• restrict creditors from financing the purchase of polluting assets
  • ensure that current owners of polluting assets are liable for the lifetime performance of those assets
  • promote the purchase of polluting assets by so-called impact investors (the Norwegian Sovereign Wealth Fund is one such investor). It buys assets to decommission them and to maximise social return by doing so.

Aviva has £262bn under management and its CEO, Mark Versey has explicitly informed directors that they will be challenged on matters of ESG if they do not perform. The Financial Times reported that:

In a letter sent to 1,500 companies in which Aviva Investors is invested, Mark Versey said the fund house will focus on their performances against four themes: biodiversity, human rights, climate and executive pay. He said the company would hold both boards and individual directors accountable at companies “where the pace of change on climate, biodiversity and human rights does not exhibit sufficient urgency”.

FT January 24 2022:

Greenwashing, however, is common amongst corporations. Royal Dutch Shell is seemingly particularly adept at this. Sufficient, it seems, for comedian Joe Lycett to challenge the company and create a truer picture of the company’s investment priorities. It highlights a marketing strategy that shows what the company is doing with respect to renewables in order to distract attention away from not only continued extraction, but also investments in new exploration and drilling, despite the International Energy Agency explicitly declaring that there is no need for further fossil fuel exploration as the world pursues zero emissions by 2050.

27 May 2021 – a turning point for big oil?

Notwithstanding lobbying efforts by so-called Big Oil against climate-mitigation legislative efforts, campaign groups have forced oil companies to reduce their carbon emissions either by deploying activist funds, or through the courts on the grounds that they are bound by international agreements, most specifically, the Paris Agreement of 2015 (which is a binding international treaty).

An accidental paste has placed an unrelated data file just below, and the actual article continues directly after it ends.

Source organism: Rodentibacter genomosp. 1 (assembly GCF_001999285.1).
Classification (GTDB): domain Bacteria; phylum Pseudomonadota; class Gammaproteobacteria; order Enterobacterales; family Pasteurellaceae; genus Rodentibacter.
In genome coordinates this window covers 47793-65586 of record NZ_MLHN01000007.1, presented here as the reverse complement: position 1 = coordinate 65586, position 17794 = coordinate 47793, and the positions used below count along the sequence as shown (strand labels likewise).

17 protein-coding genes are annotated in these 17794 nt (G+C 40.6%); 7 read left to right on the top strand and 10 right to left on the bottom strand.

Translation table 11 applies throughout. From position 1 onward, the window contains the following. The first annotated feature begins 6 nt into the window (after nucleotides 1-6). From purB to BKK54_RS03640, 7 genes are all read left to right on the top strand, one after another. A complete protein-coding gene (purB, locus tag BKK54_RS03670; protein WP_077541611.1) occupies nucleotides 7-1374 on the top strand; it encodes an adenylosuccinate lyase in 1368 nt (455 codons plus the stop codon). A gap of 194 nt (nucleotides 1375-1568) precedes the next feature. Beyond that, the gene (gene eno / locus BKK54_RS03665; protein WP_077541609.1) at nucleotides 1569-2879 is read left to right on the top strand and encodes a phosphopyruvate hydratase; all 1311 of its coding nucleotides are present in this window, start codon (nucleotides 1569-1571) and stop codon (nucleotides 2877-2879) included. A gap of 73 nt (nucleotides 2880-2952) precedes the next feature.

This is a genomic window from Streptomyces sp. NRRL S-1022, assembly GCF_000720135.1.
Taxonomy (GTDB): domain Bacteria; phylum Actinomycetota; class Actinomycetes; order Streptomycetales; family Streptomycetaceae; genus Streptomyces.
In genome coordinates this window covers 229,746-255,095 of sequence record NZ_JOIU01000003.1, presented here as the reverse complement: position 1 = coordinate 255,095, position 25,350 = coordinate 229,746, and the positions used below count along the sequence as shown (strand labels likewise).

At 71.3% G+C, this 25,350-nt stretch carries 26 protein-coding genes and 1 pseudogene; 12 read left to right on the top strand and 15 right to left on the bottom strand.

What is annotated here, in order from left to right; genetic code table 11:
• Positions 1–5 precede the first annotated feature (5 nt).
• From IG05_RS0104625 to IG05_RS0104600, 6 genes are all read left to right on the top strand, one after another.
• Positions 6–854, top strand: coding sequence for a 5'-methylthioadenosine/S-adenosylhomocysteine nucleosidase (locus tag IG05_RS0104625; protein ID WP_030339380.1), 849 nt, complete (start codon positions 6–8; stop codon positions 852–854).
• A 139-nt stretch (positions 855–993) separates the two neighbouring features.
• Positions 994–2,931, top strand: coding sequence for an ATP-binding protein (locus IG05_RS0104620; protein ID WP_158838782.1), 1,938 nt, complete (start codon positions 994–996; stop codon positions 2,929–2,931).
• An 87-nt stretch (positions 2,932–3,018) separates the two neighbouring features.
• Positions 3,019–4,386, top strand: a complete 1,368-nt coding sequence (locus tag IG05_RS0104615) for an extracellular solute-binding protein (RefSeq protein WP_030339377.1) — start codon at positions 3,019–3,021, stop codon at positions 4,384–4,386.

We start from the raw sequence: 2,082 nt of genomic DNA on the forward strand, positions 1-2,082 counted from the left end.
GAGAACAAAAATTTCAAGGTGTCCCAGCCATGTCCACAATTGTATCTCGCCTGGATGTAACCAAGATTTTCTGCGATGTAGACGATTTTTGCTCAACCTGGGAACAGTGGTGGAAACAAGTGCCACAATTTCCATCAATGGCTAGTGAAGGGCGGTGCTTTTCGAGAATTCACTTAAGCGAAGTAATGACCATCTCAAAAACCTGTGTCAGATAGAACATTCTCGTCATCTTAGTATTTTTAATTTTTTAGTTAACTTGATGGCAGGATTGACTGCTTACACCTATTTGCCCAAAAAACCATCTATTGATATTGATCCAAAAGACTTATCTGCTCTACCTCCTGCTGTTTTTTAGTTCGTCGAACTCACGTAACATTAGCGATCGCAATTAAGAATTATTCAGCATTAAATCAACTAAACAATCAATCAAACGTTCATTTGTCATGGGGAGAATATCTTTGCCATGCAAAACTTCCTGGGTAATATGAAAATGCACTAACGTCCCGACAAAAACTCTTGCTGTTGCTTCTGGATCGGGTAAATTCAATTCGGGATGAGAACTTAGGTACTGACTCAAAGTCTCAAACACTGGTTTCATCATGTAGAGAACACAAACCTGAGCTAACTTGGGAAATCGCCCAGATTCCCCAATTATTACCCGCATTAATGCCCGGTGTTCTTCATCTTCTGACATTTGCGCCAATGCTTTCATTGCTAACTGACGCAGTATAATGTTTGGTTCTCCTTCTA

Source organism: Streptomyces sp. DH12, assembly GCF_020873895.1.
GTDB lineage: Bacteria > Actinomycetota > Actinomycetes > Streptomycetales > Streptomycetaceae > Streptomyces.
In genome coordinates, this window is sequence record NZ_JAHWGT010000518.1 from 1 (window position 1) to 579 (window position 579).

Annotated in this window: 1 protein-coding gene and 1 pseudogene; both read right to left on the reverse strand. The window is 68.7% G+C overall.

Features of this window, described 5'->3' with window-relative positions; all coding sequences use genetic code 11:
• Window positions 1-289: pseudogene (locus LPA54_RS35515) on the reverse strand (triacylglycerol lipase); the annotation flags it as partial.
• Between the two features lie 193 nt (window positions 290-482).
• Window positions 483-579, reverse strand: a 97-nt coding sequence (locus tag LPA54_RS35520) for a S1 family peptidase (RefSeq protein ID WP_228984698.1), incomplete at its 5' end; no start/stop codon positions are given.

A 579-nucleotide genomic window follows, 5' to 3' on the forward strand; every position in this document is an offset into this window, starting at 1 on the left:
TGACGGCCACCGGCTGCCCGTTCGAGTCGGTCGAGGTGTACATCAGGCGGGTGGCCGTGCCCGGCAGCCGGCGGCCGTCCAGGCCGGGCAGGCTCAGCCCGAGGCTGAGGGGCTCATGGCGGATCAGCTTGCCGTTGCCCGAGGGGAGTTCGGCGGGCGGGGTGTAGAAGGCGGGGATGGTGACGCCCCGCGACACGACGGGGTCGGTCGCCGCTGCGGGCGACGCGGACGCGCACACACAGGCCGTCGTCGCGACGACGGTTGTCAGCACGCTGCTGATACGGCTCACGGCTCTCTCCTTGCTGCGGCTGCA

CalSTRS CIO Chris Ailman on ExxonMobil board victory, shareholder activism

CalSTRS is a pension fund with significant market investment. He does not want to be the “next Kodak” – a company that failed to see change coming and understand how a core competence can be leveraged even when the core product’s market contracts.

Ailman supported Engine No. 1, an activist hedge fund, that now has 3 seats on the ExxonMobil Board. Ailman is no advocate of macro-level degrowth; he does believe, however, that “big oil” has to reconfigure its resources.

Resorting to the Courts

The courts are already proving to be a battleground being used by campaigners against corporate interests. In 2017 a Peruvian farmer sued Germany utility company RWE in a German court and won the right to proceed through the legal system. Saul Luciano Lliuya was looking for damages from RWE on the grounds that its carbon emissions are threatening the capacity of a glacier lake that is filling due to the glacier progressively melting. It seems that RWE is responsible for  0.5% of all global emissions since industrialisation!

Meanwhile, Royal Dutch Shell was forced by Dutch court to speed up its decarbonization – including Scope 3.